The second major problem solved by the computer of the present invention is that found in prior art time sharing systems as previously described. Each time one or more external devices in a group requires servicing by a special subroutine, the central processing unit must interrupt its current subroutine at an appropriate place and then start the subroutine and go through it. The central processing unit must return to its original place in the previously current subroutine or start the program over at some arbritrary point. If it starts the program over at some arbritrary point, there may well occur situations in which certain parts of the program are not performed often enough leading to long average response times to certain groups of devices or events. If, on the other hand, provision is made to return to the program where interrupted, rather elaborate program provisions have to be made and many addressed locations in the main memory utilized to store this information. Considering the fact that a program may well have interrupts of interrupts of interrupts, that is subroutines that are interrupted by subroutines which are interrupted by subroutines, large portions of the program and memory may be required to store the special programming instructions to handle such interrupts.
According to the scheme of the present invention, this difficulty is largely overcome by not providing special nonaddressed hardware registers for performing the functions of the accumulator, program counter, and program counter save; but by rather having addressed main memory locations perform these functions which are specified by a single unaddressed machine pointer hardware register. According to this scheme each routine and important subroutine is assigned its own accumulator, program counter, and program counter save register in the addressed main mem ory. By specifying a program counter address in the machine pointer hardware register the dedicated machine formed by the thus addressed accumulator, counter, and program counter save register becomes operative to perform the desired subroutine.
immediate interruption of the dedicated machine is also permissible. The information in its program counter, accumulator, and program counter save registers remains undisturbed in the main memory. The machine enters a catatonic state, and can be reactivated at the same point in its programmed operation by merely replacing the address of the program counter in the machine pointer.
As explained in detail below, the new scheme of the present invention is made very powerful by providing two or more levels of priority. As a result, equal numbers of storage locations in several devices can have the same address. When addressed by the central processing unit, only the storage location in the device assigned the corresponding highest priority level will be addressed. Thus, registers connected to the external world may be caused to be addressable only when active, e.g., when input or output information has been updated.
Also according to the invention, a program instruction can be stored in an external addressed register and this instruction thereby inserted into a program sequence. This provides a powerful means for modifying a program in accordance with an event in the external world in real time.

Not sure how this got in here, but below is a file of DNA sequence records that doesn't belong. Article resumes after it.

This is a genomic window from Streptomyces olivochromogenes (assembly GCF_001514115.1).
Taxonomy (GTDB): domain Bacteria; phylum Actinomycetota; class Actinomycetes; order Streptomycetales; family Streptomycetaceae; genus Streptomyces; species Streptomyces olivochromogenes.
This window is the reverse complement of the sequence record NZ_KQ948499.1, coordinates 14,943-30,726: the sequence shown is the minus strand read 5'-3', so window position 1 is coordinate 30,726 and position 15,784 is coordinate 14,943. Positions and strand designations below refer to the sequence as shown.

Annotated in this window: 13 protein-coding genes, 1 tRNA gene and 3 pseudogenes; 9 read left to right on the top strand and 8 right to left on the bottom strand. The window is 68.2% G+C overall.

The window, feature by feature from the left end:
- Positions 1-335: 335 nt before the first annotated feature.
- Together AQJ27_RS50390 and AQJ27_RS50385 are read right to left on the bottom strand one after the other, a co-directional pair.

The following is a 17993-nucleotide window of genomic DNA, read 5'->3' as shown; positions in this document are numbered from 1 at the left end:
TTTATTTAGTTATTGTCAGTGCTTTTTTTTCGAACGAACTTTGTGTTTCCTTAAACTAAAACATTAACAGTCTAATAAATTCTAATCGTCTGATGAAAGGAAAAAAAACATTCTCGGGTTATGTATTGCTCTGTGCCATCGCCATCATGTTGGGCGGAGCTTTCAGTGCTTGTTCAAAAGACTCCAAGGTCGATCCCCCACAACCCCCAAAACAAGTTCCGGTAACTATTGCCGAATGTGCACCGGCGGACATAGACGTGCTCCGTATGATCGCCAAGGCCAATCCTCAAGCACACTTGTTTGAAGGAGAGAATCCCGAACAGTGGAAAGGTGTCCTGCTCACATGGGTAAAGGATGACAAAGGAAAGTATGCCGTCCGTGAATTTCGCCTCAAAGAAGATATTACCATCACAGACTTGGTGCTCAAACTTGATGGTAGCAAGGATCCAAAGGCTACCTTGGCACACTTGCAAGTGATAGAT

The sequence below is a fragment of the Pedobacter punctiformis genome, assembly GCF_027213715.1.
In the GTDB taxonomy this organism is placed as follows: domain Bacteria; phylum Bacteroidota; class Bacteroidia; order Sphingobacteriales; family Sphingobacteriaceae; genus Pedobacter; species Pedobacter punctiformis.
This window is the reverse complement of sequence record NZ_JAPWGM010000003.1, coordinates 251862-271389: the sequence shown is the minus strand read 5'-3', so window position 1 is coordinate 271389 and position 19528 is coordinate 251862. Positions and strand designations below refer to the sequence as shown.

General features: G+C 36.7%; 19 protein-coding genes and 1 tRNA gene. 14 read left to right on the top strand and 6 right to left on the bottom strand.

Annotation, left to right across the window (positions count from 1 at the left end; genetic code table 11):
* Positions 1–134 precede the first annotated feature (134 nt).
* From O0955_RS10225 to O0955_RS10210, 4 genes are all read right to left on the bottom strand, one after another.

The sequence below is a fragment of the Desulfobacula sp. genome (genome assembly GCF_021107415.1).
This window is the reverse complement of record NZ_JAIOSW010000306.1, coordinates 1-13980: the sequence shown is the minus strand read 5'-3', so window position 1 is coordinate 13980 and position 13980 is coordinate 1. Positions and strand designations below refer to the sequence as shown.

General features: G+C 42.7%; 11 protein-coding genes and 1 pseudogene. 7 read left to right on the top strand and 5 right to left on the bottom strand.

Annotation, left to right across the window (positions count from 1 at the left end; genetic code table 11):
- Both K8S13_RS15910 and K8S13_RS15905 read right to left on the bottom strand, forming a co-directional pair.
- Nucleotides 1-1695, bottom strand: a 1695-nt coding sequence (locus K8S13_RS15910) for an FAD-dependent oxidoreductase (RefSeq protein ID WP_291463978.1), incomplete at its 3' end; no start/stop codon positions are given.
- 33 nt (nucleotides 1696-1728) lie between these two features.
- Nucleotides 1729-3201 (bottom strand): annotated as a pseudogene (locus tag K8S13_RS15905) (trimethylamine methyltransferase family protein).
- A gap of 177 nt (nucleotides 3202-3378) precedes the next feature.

In order to accomplish the above results, the computer disclosed herein provides a half duplex transfer bus to which all registers are directly connected for the transfer of data. The control unit of the computers sequences one-way transmission between the registers to accomplish all operations of the machine. The machine disclosed herein provides a single master timing cycle embodying three timing states. All machine cycles are performed in accordance with the master timing cycle.
Perhaps the most powerful consequence of all of the scheme of the computer disclosed herein is that another computer can be connected to an addressed external register and the second computer is thereby dircctly addressable according to the common addressing scheme of the first computer. Thus, the second computer can provide for the performance of special subroutines which are too large to be stored in the main memory of the computer, for the computation of tables and the like, for the addition of large numbers of addressed or unaddressed (so called mass memories) memory locations above that provided by the original computer designed; and the special manipulation of data before transfer to or from the first computer. An example of the latter is the assembly of teletype words or lines, checking them for special errors, parity and the like before they are transferred to or from the main computer. Thus the invention provides an architectural scheme whereby many small computers may be connected in parallel and perform data processing heretofore thought possible only with machines initially designed as large scale.
OBJECTS OF THE INVENTION It is therefore an object of the invention to provide a digital computer.
Another object of the invention is to provide a digital computer for real time data processing applications.
Still another object of the invention is to provide a general purpose digital computer of the above character.
A further object of the invention is to provide a digital computer of the above character conveniently adapted to special purpose use and conveniently expandable to any required size.
A still further object of the invention is to provide a digital computer of the above character adaptable to process control, machine control, data communication, data storage and retrievable, data monitoring and the like.